I have a workday tomorrow preparing it’s instillation into its permanent place. For those of you who know me well enough to know that my current desk is full of little decorations and mementos, you know that this will be a big job. The items there remind me of family, friends, and special times, or they just please me. These little mementos helped me a lot in regaining some of my memories after my brain surgery. Those of you who know me really well know that turtles are heavily represented among these items.
I am thrilled with what Terry has made, and he will be signing and dating it tomorrow at my insistence. I’m only posting one picture (from yesterday) today because I want to post pictures with commentary documenting our progress when I’m not too exhausted to write coherently.
It’s Sunday morning and Terry and I are both feeling in our muscles the effects of the work we did yesterday.
Jack and I both took lots of pictures which will probably get posted Monday or Tuesday depending on my recovery after today’s work day.
Coffee is brewed, and Terry is on his way over to continue this marathon transformation. Kudos to this hard working and artistically creative man!
Since there is nothing I can do right now except plan and dream I have been allowing my imagination free reign. I am so appreciative of Terry doing this project for me. I want this project to be as special and beneficial for Terry as it is for me.
As I gazed at the image here, I decided to to a little further research on this type of table made of the piano harp. This is a two to three hundred pound item made of cast iron. It has to withstand about 20,000 pounds of pressure from all the strings being tight and tuned.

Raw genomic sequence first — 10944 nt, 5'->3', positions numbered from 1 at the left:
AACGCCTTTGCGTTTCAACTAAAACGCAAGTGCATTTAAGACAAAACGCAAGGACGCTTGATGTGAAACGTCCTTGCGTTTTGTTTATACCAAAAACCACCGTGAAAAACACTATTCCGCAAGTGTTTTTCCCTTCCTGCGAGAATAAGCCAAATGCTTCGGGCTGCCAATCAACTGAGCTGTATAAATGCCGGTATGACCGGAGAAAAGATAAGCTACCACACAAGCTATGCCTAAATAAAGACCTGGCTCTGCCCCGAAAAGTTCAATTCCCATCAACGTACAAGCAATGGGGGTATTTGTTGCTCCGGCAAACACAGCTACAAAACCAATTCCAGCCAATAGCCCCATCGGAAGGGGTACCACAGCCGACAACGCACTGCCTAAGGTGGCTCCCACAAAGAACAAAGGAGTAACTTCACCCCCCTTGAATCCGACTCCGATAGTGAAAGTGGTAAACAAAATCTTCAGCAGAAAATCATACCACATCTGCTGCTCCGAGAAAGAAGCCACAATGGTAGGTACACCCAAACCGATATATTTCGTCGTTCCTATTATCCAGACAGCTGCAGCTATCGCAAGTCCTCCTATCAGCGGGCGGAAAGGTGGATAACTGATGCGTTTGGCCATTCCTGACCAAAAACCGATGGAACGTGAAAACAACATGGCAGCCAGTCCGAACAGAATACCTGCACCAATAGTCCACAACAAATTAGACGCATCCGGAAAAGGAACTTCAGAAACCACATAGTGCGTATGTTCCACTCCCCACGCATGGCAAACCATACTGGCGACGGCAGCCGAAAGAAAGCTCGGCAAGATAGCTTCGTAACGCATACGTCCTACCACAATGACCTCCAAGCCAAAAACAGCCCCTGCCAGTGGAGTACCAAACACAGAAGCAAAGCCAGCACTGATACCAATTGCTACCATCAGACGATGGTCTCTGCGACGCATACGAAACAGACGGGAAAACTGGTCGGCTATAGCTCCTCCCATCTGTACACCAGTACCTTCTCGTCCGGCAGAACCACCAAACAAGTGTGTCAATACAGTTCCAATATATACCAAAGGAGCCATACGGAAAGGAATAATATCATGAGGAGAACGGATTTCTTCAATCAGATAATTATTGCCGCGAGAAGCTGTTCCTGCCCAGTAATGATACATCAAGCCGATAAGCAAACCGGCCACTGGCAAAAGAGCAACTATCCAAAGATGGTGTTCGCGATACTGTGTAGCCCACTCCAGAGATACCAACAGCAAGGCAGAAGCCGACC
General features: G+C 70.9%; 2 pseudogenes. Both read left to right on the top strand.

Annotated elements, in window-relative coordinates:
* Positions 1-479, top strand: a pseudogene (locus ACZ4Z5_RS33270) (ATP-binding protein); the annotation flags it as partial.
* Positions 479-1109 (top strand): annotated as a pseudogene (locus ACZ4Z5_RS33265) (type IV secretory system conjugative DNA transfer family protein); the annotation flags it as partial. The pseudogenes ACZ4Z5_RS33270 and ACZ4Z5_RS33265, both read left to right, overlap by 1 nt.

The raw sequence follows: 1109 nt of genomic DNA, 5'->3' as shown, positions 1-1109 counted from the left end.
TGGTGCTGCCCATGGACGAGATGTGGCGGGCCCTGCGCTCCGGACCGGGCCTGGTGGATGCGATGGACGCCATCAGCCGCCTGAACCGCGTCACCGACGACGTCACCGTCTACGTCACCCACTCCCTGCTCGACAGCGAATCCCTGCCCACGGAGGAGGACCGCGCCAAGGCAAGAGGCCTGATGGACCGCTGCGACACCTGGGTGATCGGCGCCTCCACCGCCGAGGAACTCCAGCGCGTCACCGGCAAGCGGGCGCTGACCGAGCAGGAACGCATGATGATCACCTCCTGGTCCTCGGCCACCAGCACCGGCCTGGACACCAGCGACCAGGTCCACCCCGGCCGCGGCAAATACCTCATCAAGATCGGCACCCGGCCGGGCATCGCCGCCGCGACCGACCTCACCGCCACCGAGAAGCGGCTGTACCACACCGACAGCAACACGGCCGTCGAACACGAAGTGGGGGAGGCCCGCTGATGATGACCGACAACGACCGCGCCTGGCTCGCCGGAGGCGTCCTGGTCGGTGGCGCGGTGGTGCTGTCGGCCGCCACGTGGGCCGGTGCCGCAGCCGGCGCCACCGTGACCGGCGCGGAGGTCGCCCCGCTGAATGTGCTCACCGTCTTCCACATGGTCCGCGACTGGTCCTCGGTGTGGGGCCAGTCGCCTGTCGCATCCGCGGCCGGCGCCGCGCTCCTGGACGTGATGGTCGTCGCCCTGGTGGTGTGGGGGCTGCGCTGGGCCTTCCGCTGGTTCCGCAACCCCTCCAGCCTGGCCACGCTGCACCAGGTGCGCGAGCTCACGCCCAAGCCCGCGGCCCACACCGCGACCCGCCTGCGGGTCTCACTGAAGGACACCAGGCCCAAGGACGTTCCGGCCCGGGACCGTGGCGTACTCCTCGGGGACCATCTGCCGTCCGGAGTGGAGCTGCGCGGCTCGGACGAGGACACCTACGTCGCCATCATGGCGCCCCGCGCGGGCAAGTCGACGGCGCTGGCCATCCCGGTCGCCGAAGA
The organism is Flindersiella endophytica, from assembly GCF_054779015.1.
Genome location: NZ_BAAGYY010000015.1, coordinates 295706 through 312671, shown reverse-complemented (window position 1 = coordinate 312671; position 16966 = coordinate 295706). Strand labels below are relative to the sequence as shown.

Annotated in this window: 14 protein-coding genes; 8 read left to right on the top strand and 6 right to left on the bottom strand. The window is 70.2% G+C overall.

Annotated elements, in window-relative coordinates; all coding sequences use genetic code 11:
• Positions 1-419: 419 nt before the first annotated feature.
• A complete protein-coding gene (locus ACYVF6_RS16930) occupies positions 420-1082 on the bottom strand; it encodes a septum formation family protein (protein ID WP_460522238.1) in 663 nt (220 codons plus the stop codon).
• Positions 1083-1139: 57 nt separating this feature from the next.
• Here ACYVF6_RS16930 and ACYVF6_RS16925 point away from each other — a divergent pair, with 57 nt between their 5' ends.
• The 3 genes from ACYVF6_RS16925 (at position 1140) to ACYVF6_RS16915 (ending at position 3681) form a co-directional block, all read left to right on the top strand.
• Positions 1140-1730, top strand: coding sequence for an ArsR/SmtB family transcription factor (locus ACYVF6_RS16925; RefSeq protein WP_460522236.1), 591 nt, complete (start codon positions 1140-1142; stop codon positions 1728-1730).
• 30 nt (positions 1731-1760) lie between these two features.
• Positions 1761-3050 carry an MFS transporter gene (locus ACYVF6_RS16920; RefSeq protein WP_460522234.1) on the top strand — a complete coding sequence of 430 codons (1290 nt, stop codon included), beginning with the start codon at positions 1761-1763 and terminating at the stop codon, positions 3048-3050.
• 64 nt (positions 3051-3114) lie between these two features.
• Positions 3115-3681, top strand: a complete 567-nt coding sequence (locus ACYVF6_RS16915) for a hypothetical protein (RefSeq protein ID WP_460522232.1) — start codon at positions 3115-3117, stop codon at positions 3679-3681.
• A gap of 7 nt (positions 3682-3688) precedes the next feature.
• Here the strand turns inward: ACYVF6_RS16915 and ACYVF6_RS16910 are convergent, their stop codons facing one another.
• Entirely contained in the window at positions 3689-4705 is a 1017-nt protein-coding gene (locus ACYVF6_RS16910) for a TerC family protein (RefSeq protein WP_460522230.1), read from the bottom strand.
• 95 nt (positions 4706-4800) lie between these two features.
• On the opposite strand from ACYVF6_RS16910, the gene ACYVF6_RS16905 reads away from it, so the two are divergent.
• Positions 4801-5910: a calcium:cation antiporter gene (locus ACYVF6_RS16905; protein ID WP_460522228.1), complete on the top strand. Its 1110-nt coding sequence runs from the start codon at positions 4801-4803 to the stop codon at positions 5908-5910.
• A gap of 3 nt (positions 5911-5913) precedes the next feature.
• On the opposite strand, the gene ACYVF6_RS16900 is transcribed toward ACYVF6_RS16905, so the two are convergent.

I found things like this:
This one has a removable top and drumsticks to play on the strings:
There were a few examples for sale and the prices range from 2500 to 4000 dollars.
Terry is driving an older model truck and I am hoping that a table like this out of the piano harp we have here can become the down payment on a newer truck for Terry.
I know one of my first jobs as a helper will be doing some harp cleaning. I wonder if experience cleaning harps would be helpful as a qualifier to get into heaven if things are still undecided at that point?
Terry and the piano arrived this time yesterday. I heard the rumble of the moving van and Jack and I raised the garage door to see Terry, the two movers and a huge truck. The back of the truck door raised like a curtain to reveal a small (relative to the size of the truck) item wrapped in a quilt. After much rumbling, there was a lovely piano in my garage. I was given a small box with some pieces in it: a piano hammer, several ivory key tops and a short piece of wood facing with drilled holes on each end.
I will be treating the key tops very respectfully because they are real ivory and perhaps they will become jewelry. The loose hammer looks like it would be happy turning into a keychain.
I have a thing about keychains because when I was a flight nurse I would get my Dad keychains from where ever I went. They were small and easy to find. He had quite the collection before many of them were lost in the great fire of 2004. The ones from Paris, London and Berlin survived, though a couple of my favorites were lost.
But back to the piano. It is resting comfortably in the garage. Ike likes sniffing it, so maybe it lived with another pet before. It definitely has a history. I am researching the serial number to find its exact age. The company, Waltham, is long out of business so it isn’t simple like a currently operating company would be. There is an expensive book which contains all the information, but I don’t need that much knowledge. Hopefully, in the next post I will be able to report solving the mystery of the piano’s age.
The future desk in its current incarnation:
Terry contemplating all the work ahead:
Terry and I happy at the completion of this first and most important step:
The piano is here and so now this project turns from theory to practice.
Photo credits to Jack Bush